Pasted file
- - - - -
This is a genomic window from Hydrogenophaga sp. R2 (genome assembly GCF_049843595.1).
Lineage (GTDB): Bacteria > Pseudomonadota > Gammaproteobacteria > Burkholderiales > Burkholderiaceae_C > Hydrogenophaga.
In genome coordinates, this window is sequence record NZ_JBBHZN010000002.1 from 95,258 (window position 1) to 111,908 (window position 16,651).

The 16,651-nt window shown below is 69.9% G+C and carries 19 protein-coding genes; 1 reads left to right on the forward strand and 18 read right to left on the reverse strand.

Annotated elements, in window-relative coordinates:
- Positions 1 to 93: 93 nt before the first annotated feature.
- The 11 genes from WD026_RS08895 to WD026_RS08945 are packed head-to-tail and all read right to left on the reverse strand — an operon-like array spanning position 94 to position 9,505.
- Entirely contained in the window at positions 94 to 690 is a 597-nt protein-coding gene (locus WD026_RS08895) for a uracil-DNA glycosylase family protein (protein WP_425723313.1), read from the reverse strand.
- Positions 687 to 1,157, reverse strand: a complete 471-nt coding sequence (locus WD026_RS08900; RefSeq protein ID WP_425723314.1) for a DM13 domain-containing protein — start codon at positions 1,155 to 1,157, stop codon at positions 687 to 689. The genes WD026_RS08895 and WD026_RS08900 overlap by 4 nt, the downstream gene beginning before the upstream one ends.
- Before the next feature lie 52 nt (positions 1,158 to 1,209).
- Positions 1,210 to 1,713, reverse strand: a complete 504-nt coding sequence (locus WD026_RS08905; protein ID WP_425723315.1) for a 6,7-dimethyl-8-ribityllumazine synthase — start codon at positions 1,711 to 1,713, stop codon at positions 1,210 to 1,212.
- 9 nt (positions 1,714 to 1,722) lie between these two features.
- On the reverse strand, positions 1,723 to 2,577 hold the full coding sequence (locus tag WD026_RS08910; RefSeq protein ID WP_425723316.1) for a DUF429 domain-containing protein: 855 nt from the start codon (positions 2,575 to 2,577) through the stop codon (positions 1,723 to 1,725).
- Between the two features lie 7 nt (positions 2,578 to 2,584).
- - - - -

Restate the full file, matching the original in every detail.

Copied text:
This is a genomic window from Hydrogenophaga sp. R2 (genome assembly GCF_049843595.1).
Lineage (GTDB): Bacteria > Pseudomonadota > Gammaproteobacteria > Burkholderiales > Burkholderiaceae_C > Hydrogenophaga.
In genome coordinates, this window is sequence record NZ_JBBHZN010000002.1 from 95,258 (window position 1) to 111,908 (window position 16,651).

The 16,651-nt window shown below is 69.9% G+C and carries 19 protein-coding genes; 1 reads left to right on the forward strand and 18 read right to left on the reverse strand.

Annotated elements, in window-relative coordinates:
- Positions 1 to 93: 93 nt before the first annotated feature.
- The 11 genes from WD026_RS08895 to WD026_RS08945 are packed head-to-tail and all read right to left on the reverse strand — an operon-like array spanning position 94 to position 9,505.
- Entirely contained in the window at positions 94 to 690 is a 597-nt protein-coding gene (locus WD026_RS08895) for a uracil-DNA glycosylase family protein (protein WP_425723313.1), read from the reverse strand.
- Positions 687 to 1,157, reverse strand: a complete 471-nt coding sequence (locus WD026_RS08900; RefSeq protein ID WP_425723314.1) for a DM13 domain-containing protein — start codon at positions 1,155 to 1,157, stop codon at positions 687 to 689. The genes WD026_RS08895 and WD026_RS08900 overlap by 4 nt, the downstream gene beginning before the upstream one ends.
- Before the next feature lie 52 nt (positions 1,158 to 1,209).
- Positions 1,210 to 1,713, reverse strand: a complete 504-nt coding sequence (locus WD026_RS08905; protein ID WP_425723315.1) for a 6,7-dimethyl-8-ribityllumazine synthase — start codon at positions 1,711 to 1,713, stop codon at positions 1,210 to 1,212.
- 9 nt (positions 1,714 to 1,722) lie between these two features.
- On the reverse strand, positions 1,723 to 2,577 hold the full coding sequence (locus tag WD026_RS08910; RefSeq protein ID WP_425723316.1) for a DUF429 domain-containing protein: 855 nt from the start codon (positions 2,575 to 2,577) through the stop codon (positions 1,723 to 1,725).
- Between the two features lie 7 nt (positions 2,578 to 2,584).